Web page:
The greatest secret weapon of Eastern Roman Empire was Greek Fire, a ship born terror weapon that ignited on contact and burned on water. Fired from a brass tube, the flaming liquid was as devastating to morale as it was to the wooden ships of the era. It is thought to have been invented by a Jewish Syrian Engineer named Callinicus (Kallinikos) in the mid 7th century. To keep it from enemy hands, the secret formula was known to a very small number of people (around three) . This is also the reason the formula is unknown today for by the mid 13th century, some tragic event killed all those with the knowledge before it could be passed on.
Wednesday, November 7, 2012
Helvetii- Confederation Helvetica (Switzerland)
Lombards- Lombardy (Italy)
Thursday, October 18, 2012
Wednesday, October 3, 2012
In the 1st Punic War (Punic came from Punicus, the Latin word for Phoenicians as the Carthaginians were called by the Romans.) was a victory for Rome who won her first overseas province, Sicily, the beginning of the Roman Empire. In the 2nd Punic War, Rome overcame several massive defeats at the hands of the Great Carthaginian General Hannibal and again defeated the Carthaginians.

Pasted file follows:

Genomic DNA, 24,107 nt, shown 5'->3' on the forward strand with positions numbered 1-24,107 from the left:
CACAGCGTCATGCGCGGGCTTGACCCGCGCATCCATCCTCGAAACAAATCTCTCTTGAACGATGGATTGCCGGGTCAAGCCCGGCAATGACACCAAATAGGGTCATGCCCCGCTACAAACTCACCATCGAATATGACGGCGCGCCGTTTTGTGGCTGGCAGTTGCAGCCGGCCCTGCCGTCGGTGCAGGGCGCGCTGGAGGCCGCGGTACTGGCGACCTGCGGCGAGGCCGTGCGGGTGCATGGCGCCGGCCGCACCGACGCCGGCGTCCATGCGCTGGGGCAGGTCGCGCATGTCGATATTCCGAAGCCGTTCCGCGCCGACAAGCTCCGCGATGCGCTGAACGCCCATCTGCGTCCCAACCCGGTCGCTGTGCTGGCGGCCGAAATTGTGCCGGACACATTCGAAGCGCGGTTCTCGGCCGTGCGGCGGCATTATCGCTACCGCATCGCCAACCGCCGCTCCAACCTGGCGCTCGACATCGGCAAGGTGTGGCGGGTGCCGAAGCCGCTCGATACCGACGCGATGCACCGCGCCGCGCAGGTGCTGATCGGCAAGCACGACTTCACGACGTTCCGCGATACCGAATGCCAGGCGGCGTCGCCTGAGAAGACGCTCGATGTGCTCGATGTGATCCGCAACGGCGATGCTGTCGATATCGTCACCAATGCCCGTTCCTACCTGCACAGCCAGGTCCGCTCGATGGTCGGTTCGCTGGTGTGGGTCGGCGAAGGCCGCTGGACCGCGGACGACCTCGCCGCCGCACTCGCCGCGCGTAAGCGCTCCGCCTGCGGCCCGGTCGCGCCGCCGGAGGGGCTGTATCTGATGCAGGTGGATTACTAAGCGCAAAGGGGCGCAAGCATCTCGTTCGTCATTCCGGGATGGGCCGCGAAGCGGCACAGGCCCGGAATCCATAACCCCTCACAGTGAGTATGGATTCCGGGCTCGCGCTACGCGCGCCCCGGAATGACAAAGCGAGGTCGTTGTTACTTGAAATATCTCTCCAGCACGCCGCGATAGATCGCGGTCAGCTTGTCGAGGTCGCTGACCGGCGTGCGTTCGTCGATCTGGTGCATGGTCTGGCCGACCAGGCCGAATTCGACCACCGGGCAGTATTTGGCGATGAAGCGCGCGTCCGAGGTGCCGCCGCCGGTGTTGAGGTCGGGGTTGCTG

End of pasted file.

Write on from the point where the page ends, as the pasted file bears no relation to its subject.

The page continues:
During the uneasy peace after the 2nd Punic War many Romans felt the only lasting solution to the the dangers of Carthage was the total destruction of the city. The great Roman senator, Cato the Elder, expressed this deep hatred through his famous comment "Carthago delenda est," ("Carthage must be Destroyed") that he added to the end of every speech he made in the Senate. The death of Carthage came in the 3rd Punic War, where 80% of her population died, the rest were sold into slavery, the city was burned to the ground, the soil plowed with salt and the land cursed (the Romans really hated Carthage). With her greatest rival destroyed, Rome was now the sole major power in the West and well on the road to becoming one of the greatest Empires in World History.
Friday, September 21, 2012
Friday, September 14, 2012
Thursday, September 13, 2012
Friday, August 31, 2012
Pasta-circa 2000 BCE
Crossbow- 5th Century BCE, Zhou Dynasty
Sun Tzu's The Art of War-circa 5th Century BCE, Warring States Period
Wheelbarrow-3rd Century BCE, Qin Dynasty
Horse Collar- 2nd Century BCE, Han Dynasty
Writing Paper- 1st Century CE, Han Dynasty
Blast Furnace- 1st Century CE, Han Dynasty
Cast Iron- 2nd Century CE, Han Dynasty
Seismograph- 2nd Century CE, Han Dynasty
Cast Iron Plow- 2nd Century CE, Han Dynasty
Fishing Reel- 2nd Century CE, Han Dynasty
Ships Rudder-3rd Century CE, Period of Disunity
Matches-6th Century CE, Period of Disunity
Porcelain- 6th Century CE, Sui Dynasty
Toilet Paper- 6th Century CE, Sui Dynasty
Gunpowder-7th Century CE, T'ang Dynasty
Fireworks-7th Century CE, T'ang Dynasty
Brandy-7th Century CE, T'ang Dynasty
Woodblock Printing- 8th Century CE, T'ang Dynasty
Paper Money-8th Century CE, T'ang Dynasty
Bicycle Chain-10th Century CE, Song Dynasty
Movable Type-11th Century CE, Song Dynasty
Mechanical Clock-11th Century CE, Song Dynasty
Compass-12th Century CE, Song Dynasty
Medical Encyclopedia-12th Century CE, Song Dynasty
Windmill-12th Century CE, Song Dynasty